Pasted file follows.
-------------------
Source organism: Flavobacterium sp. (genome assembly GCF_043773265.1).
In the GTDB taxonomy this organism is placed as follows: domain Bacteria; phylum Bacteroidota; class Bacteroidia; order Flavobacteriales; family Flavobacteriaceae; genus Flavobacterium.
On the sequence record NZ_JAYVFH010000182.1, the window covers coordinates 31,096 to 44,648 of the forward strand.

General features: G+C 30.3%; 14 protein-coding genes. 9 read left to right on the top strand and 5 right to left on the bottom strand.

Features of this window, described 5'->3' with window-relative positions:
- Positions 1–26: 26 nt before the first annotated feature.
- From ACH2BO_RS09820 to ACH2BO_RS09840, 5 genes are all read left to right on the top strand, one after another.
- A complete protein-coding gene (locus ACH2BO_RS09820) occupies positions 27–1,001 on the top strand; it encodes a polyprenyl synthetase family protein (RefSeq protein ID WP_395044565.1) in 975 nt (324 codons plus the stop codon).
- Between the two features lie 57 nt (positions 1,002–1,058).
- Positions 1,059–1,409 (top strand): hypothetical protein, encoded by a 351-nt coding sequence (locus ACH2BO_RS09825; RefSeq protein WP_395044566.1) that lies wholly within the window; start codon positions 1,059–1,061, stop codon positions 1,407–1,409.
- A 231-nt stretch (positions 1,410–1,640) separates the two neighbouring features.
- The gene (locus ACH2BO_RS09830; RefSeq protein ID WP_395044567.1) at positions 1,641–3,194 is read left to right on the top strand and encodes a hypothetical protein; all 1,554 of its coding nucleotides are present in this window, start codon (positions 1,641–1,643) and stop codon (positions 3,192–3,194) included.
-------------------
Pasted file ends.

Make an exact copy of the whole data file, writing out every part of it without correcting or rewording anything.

Source organism: Flavobacterium sp. (genome assembly GCF_043773265.1).
In the GTDB taxonomy this organism is placed as follows: domain Bacteria; phylum Bacteroidota; class Bacteroidia; order Flavobacteriales; family Flavobacteriaceae; genus Flavobacterium.
On the sequence record NZ_JAYVFH010000182.1, the window covers coordinates 31,096 to 44,648 of the forward strand.

General features: G+C 30.3%; 14 protein-coding genes. 9 read left to right on the top strand and 5 right to left on the bottom strand.

Features of this window, described 5'->3' with window-relative positions:
- Positions 1–26: 26 nt before the first annotated feature.
- From ACH2BO_RS09820 to ACH2BO_RS09840, 5 genes are all read left to right on the top strand, one after another.
- A complete protein-coding gene (locus ACH2BO_RS09820) occupies positions 27–1,001 on the top strand; it encodes a polyprenyl synthetase family protein (RefSeq protein ID WP_395044565.1) in 975 nt (324 codons plus the stop codon).
- Between the two features lie 57 nt (positions 1,002–1,058).
- Positions 1,059–1,409 (top strand): hypothetical protein, encoded by a 351-nt coding sequence (locus ACH2BO_RS09825; RefSeq protein WP_395044566.1) that lies wholly within the window; start codon positions 1,059–1,061, stop codon positions 1,407–1,409.
- A 231-nt stretch (positions 1,410–1,640) separates the two neighbouring features.
- The gene (locus ACH2BO_RS09830; RefSeq protein ID WP_395044567.1) at positions 1,641–3,194 is read left to right on the top strand and encodes a hypothetical protein; all 1,554 of its coding nucleotides are present in this window, start codon (positions 1,641–1,643) and stop codon (positions 3,192–3,194) included.